Underground dog fence: shield with coax?

Thread Starter

bdj1212

Joined May 9, 2022
7
Hello,

I want to install an underground electric fence, but we have a small yard with neighbors on all sides. I need the electric fence to work on the front half of our property, as we have a physical fence along the back of our property. I want to shield the electric fence along the back of the property so that the dog has full freedom in the back yard. See diagram. (The sample layouts with existing fences recommend looping around the fence or double looping back, but both of those options would eat into our limited yard space.)

Has anyone ever tried connecting an electric fence to coax to shield sections of the fence? I imagine doing so without an impedance matching network would result in reflections, but it might still work.

Brian
 

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sagor

Joined Mar 10, 2019
696
Is there a reason why you can't just double back the wire along the original route? That leaves the "coax" area totally without any wires.
 

Thread Starter

bdj1212

Joined May 9, 2022
7
Is there a reason why you can't just double back the wire along the original route? That leaves the "coax" area totally without any wires.
Our front yard is small. The wire generates a ~6' "stimulation zone", and the wire will be on the edge of the front yard. Doubling back requires leaving 5' of space between the two wires to avoid cancelling the signal. Doubling back along the front yard would either turn the entire front yard into a stimulus zone, or we'd have to put the return wire on the other side of the sidewalk, which probably wouldn't survive very well. The shielded coax allows the signal to return without a second stimulation zone.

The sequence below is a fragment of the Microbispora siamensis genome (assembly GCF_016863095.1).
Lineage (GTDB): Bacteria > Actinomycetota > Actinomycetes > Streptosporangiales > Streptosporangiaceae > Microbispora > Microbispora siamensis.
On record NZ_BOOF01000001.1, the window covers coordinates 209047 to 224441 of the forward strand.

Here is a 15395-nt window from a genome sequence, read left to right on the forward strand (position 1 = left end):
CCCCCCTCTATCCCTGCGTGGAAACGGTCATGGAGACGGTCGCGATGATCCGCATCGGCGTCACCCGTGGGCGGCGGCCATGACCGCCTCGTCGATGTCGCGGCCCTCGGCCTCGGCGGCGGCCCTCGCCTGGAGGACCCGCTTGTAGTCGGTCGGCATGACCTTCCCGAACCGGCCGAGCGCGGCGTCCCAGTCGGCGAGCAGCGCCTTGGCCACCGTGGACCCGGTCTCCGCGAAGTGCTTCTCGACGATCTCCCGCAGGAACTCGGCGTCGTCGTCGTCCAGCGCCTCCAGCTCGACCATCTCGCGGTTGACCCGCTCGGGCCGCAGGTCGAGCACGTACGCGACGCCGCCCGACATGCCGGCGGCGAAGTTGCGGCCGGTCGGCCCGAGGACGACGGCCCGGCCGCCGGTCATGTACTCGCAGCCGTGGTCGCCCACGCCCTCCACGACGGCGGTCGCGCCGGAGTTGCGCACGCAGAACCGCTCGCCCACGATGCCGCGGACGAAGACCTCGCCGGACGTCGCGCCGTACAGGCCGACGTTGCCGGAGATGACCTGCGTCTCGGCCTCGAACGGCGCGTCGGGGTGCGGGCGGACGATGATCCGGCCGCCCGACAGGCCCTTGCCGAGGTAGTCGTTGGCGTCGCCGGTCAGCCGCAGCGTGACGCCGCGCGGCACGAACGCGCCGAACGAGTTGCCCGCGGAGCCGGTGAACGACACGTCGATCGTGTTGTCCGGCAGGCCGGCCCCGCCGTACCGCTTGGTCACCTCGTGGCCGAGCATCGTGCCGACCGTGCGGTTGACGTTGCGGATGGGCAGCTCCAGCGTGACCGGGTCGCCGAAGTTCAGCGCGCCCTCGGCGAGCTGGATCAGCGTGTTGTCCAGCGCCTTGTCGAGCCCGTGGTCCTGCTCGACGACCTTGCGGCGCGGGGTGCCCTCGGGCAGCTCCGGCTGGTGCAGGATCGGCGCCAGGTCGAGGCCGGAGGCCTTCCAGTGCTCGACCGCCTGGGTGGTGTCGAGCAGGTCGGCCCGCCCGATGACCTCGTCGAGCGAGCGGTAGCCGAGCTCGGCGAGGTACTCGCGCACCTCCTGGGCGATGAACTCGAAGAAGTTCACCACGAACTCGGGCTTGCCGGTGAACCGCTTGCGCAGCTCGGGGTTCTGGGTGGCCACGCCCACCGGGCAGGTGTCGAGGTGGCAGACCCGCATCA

Brian
 

Thread Starter

bdj1212

Joined May 9, 2022
7
Tony -- both ends of the wire are supposed to end up at the Fence Transmitter. I drew in the resistive load just to represent what I imagine is on one end of the wire, but I doubt it's just a resistor. I could try that though! I have done no experimentation with this yet. The collar is a bit snug. :)
 

SamR

Joined Mar 19, 2019
4,197
I use the "wireless" electric fence and it has adjustable setting to determine the perimeter. It is a circular area however. Emits a constant RF signal and when the collar loses signal first emits a beep and then on total signal loss administers an adjustable shock level. So once the signal is lost and when the dog returns and regains the signal it will not be shocked. We do remove the collar in the house as any electrical outage or blocked signal will administer the shock. Far, far, easier to install. :cool: I've only had one very bullheaded dog that would, on occasion, "jump" the fence to go a'roaming.